Task process ending before finishing all the work

I've been having trouble running multiple tasks with heavy operations. It seems as if the task processes is killed before all the operations are complete.

The code here is an example code I used to replicate the issue. If I add something like Debug.Write(), the added wait for writing fixes the issue. The issue is gone if I test on a smaller sample size too. The reason there is a class in the example below is to create complexity for the test. The real case where I encountered the issue first is too complicated to explain for a post here.

public static class StaticRandom
{
    static int seed = Environment.TickCount;

    static readonly ThreadLocal<Random> random =
        new ThreadLocal<Random>(() => new Random(Interlocked.Increment(ref seed)));

    public static int Next()
    {
        return random.Value.Next();
    }

    public static int Next(int maxValue)
    {
        return random.Value.Next(maxValue);
    }

    public static double NextDouble()
    {
        return random.Value.NextDouble();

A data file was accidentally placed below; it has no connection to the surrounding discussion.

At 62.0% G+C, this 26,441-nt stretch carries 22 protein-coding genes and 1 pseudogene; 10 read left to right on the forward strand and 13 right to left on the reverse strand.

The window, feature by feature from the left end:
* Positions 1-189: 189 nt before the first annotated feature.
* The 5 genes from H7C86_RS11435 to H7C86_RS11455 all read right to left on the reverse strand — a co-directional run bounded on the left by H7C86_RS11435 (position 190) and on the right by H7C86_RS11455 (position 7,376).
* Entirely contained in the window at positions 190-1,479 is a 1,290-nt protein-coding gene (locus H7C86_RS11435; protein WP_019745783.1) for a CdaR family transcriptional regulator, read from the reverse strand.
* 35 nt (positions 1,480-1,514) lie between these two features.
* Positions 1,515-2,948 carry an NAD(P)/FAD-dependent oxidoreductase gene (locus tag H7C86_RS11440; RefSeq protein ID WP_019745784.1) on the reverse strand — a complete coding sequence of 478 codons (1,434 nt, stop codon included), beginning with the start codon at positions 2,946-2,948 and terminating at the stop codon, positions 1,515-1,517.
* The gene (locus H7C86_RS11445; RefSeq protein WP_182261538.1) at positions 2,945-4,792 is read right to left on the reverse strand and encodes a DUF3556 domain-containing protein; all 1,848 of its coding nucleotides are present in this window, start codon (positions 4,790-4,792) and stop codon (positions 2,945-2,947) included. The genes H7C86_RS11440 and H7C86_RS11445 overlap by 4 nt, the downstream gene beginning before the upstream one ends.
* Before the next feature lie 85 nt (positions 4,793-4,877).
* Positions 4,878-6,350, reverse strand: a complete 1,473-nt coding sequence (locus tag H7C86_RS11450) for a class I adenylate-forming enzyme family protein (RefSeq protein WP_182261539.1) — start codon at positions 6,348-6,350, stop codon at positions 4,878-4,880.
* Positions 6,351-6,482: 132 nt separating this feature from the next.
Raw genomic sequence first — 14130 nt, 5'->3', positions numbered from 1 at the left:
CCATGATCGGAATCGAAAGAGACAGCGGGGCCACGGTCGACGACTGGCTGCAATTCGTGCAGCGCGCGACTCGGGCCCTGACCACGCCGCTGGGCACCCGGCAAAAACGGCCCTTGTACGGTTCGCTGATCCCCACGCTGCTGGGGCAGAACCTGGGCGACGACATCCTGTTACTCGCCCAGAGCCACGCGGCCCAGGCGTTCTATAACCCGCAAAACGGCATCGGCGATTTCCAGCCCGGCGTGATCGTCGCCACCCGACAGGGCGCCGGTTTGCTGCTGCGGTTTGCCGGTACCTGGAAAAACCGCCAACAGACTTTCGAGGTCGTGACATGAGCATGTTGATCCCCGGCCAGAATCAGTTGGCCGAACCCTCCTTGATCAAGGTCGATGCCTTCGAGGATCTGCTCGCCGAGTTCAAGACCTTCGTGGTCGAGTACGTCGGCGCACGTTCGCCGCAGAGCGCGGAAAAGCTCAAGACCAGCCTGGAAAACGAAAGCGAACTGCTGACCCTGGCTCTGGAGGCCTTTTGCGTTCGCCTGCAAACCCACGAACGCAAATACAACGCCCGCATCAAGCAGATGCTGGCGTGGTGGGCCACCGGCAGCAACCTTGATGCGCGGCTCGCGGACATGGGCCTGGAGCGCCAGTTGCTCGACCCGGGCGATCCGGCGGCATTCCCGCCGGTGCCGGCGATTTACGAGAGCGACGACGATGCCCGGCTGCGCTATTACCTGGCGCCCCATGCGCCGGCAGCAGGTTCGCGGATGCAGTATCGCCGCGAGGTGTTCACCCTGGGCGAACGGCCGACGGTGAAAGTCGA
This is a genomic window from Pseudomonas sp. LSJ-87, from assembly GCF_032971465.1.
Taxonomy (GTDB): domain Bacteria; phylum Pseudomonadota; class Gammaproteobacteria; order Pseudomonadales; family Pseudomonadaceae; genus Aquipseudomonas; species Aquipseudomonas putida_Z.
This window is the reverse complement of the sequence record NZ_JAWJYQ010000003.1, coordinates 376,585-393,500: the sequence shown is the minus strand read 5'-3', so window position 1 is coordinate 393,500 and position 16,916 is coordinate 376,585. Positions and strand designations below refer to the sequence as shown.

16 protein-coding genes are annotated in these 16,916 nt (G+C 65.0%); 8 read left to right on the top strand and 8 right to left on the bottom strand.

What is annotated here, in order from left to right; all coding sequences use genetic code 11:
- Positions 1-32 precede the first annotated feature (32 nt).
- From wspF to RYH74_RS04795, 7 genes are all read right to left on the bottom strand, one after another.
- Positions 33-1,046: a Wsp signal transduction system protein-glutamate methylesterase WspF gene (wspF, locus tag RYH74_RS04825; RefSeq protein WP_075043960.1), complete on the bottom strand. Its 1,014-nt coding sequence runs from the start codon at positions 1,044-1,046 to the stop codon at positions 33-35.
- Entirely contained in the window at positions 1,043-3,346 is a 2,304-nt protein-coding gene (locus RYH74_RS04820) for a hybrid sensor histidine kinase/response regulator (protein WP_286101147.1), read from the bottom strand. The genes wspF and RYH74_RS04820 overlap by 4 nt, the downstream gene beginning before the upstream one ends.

}
}

// this is the test function I run to recreate the problem:
static void tasktest()
{
    var testlist = new List<ExampleClass>();
    for (var index = 0; index < 10000; ++index)
    {
        var newClass = new ExampleClass();
        newClass.Populate(Enumerable.Range(0, 1000).ToList());
        testlist.Add(newClass);
    }
    var anotherClassList = new List<ExampleClass>();
    var threadNumber = 5;

    if (threadNumber > testlist.Count)
    {
        threadNumber = testlist.Count;
    }

    var taskList = new List<Task>();
    var tokenSource = new CancellationTokenSource();
    CancellationToken cancellationToken = tokenSource.Token;

    int stuffPerThread = testlist.Count / threadNumber;
    var stuffCounter = 0;
    for (var count = 1; count <= threadNumber; ++count)
    {
        var toSkip = stuffCounter;
        var threadWorkLoad = stuffPerThread;
        var currentIndex = count;

        // these ifs make sure all the indexes are covered
        if (stuffCounter + threadWorkLoad > testlist.Count)
        {
            threadWorkLoad = testlist.Count - stuffCounter;
        }
        else if (count == threadNumber && stuffCounter + threadWorkLoad < testlist.Count)